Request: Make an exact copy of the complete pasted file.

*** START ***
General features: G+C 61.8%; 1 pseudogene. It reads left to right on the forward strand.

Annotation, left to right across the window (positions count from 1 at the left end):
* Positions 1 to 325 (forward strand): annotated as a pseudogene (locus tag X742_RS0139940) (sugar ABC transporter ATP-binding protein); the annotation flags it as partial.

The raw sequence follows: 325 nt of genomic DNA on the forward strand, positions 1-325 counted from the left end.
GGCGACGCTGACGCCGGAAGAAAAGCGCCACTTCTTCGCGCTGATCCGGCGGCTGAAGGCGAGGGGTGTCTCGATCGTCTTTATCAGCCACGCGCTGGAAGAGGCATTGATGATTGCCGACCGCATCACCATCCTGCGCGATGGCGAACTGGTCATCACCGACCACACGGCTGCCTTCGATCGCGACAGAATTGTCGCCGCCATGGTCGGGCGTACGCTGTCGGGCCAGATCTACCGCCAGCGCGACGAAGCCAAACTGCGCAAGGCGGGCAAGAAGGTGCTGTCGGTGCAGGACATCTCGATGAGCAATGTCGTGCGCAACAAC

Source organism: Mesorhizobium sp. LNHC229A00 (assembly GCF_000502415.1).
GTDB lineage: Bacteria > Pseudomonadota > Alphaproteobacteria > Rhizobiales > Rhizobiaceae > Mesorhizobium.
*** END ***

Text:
General features: G+C 61.8%; 1 pseudogene. It reads left to right on the forward strand.

Annotation, left to right across the window (positions count from 1 at the left end):
* Positions 1 to 325 (forward strand): annotated as a pseudogene (locus tag X742_RS0139940) (sugar ABC transporter ATP-binding protein); the annotation flags it as partial.

The raw sequence follows: 325 nt of genomic DNA on the forward strand, positions 1-325 counted from the left end.
GGCGACGCTGACGCCGGAAGAAAAGCGCCACTTCTTCGCGCTGATCCGGCGGCTGAAGGCGAGGGGTGTCTCGATCGTCTTTATCAGCCACGCGCTGGAAGAGGCATTGATGATTGCCGACCGCATCACCATCCTGCGCGATGGCGAACTGGTCATCACCGACCACACGGCTGCCTTCGATCGCGACAGAATTGTCGCCGCCATGGTCGGGCGTACGCTGTCGGGCCAGATCTACCGCCAGCGCGACGAAGCCAAACTGCGCAAGGCGGGCAAGAAGGTGCTGTCGGTGCAGGACATCTCGATGAGCAATGTCGTGCGCAACAAC

Source organism: Mesorhizobium sp. LNHC229A00 (assembly GCF_000502415.1).
GTDB lineage: Bacteria > Pseudomonadota > Alphaproteobacteria > Rhizobiales > Rhizobiaceae > Mesorhizobium.